EU researchers examined mineral dust deposited on Mount Elbrus in southern Russia to identify its properties, source, and the conditions for its transportation and deposition. The aim was to increase understanding of how mineral aerosols are transported in the atmosphere and their impacts on climate change.
Glaciers around the world are shrinking due to climate warming. They are
also affected by the presence of mineral dust, which makes them darker
and increases melt rates. The dust can originate locally or from
thousands of kilometres away, and is transported in the atmosphere
before being deposited on glaciated and snow-covered areas.
Dust such as that from deserts can also affect the geochemical
cycles found in high-altitude environments. This is because the minerals
that it contains supply oxides of iron and other nutrients to the
streams, rivers and lakes fed by melting snow and glaciers.
The 'Dust impacts on glaciated environments' (DIOGENES
project investigated the twin threats of glacier shrinkage and impact
of dust on the climate system. Field work was conducted on Europe's
highest peak, Mount Elbrus in the western Caucasus mountains. The
elevation of 5 642 m above sea level and its proximity to the Sahara and
the Middle East makes it ideal for trapping dust.
Ice cores and cores taken from compacted snow are the best archives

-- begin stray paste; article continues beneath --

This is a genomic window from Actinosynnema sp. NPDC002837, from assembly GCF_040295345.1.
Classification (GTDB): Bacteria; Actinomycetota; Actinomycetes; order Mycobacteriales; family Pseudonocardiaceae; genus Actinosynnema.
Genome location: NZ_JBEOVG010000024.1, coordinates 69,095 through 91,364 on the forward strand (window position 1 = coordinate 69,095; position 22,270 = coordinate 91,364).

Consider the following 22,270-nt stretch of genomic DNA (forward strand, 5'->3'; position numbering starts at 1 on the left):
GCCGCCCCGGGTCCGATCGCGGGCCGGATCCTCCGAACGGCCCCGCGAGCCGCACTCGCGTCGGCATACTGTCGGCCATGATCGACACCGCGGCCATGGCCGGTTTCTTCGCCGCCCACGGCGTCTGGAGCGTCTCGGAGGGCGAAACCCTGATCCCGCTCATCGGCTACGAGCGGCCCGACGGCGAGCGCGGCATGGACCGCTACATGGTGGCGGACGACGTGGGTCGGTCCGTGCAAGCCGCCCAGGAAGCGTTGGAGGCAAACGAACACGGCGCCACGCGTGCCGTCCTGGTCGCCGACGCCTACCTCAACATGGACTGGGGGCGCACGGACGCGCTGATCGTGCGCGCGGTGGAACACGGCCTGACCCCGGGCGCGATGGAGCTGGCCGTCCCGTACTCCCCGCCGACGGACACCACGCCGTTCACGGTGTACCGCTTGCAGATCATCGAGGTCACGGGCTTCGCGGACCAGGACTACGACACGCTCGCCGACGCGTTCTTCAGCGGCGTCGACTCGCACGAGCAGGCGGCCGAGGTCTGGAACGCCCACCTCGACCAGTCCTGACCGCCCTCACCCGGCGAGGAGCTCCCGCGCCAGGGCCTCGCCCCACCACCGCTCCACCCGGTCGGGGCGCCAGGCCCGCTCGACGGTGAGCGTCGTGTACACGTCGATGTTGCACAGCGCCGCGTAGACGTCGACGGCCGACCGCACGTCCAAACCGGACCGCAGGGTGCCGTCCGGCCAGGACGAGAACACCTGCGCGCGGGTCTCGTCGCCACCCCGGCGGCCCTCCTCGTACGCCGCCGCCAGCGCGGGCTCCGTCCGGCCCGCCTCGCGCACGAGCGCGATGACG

of desert dust deposition events. Scientists therefore extracted two
cores from Mount Elbrus that were analysed for the presence of mineral
dust, chemical composition and particle size distribution.
The cores were also dated to determine when deposition of the dust
occurred and its original location was identified. This was achieved
using a new technique developed by DIOGENES based on satellite imagery
and meteorological data. Results showed that desert dust deposition was
highest between March and June. Snow melt starts in the Caucasus in
May/June, therefore the timing of the dust deposition maximises its
impact on glacier melt.
Methodologies developed DIOGENES can be applied to other
high-altitude regions of Europe with extensive snow cover. In addition,
data on the reflectance of dust will enhance glacier and hydrological
models. Knowledge on the impact of desert dust on the geochemistry of
high-altitude environments has also been significantly improved.